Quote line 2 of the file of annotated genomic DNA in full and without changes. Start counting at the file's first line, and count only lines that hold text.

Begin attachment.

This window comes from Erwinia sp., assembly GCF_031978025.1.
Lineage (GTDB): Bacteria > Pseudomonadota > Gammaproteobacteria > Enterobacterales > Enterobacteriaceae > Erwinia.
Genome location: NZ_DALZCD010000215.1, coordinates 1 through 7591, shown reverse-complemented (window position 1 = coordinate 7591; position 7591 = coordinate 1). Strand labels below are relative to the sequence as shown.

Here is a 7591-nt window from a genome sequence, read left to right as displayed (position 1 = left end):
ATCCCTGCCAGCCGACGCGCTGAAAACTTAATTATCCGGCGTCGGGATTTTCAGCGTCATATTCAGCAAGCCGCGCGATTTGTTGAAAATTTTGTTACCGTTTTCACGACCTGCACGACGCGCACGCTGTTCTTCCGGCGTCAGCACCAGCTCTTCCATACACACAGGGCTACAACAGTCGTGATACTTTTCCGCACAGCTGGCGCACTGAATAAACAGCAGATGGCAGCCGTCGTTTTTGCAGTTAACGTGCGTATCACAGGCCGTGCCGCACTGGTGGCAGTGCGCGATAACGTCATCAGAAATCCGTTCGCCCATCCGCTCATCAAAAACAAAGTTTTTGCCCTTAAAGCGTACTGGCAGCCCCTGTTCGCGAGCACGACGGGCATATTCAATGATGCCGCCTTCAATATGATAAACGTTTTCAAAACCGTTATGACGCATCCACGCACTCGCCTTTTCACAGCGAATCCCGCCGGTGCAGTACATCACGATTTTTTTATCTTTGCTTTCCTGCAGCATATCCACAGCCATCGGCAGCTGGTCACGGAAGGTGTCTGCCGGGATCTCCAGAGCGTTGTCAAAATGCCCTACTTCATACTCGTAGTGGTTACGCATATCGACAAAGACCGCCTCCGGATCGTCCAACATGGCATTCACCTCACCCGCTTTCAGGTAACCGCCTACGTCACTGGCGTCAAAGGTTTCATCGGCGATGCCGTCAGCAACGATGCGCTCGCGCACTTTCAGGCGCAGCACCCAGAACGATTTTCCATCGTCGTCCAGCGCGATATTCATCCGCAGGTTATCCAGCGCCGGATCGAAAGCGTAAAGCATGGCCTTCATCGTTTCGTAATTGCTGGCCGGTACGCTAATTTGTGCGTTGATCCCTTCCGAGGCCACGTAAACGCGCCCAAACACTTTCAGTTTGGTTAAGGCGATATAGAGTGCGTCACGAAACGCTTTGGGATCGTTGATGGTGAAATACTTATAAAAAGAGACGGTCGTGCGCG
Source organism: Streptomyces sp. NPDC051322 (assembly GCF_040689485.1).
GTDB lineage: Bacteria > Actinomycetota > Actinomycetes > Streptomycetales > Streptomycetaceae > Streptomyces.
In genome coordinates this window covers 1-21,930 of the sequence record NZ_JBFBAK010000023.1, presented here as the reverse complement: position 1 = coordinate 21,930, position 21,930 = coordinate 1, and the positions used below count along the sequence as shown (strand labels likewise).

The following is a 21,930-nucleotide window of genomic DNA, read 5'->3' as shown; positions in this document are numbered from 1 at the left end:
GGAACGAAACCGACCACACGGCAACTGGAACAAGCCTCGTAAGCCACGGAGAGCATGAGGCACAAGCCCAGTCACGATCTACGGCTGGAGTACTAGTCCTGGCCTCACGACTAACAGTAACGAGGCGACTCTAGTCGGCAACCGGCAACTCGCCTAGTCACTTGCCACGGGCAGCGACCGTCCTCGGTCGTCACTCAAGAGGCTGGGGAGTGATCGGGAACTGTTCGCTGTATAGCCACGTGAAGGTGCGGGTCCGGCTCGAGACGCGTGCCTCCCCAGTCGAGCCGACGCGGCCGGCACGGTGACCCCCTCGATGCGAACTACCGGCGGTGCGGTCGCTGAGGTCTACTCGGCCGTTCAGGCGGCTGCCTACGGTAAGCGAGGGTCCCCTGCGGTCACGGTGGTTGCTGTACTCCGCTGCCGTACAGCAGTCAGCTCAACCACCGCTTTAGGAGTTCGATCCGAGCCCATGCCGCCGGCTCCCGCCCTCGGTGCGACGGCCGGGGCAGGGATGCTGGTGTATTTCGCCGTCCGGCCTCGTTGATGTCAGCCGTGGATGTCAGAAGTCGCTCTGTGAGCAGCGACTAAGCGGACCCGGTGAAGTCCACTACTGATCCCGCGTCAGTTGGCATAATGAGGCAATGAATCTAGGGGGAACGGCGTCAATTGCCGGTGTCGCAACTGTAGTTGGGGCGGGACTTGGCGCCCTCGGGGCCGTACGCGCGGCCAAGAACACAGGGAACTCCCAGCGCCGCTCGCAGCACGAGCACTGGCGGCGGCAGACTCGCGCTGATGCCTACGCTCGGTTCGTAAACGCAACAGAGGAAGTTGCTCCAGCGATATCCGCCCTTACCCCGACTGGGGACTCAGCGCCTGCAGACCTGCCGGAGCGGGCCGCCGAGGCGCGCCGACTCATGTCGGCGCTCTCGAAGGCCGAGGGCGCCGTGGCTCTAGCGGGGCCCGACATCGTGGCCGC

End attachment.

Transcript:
Lineage (GTDB): Bacteria > Pseudomonadota > Gammaproteobacteria > Enterobacterales > Enterobacteriaceae > Erwinia.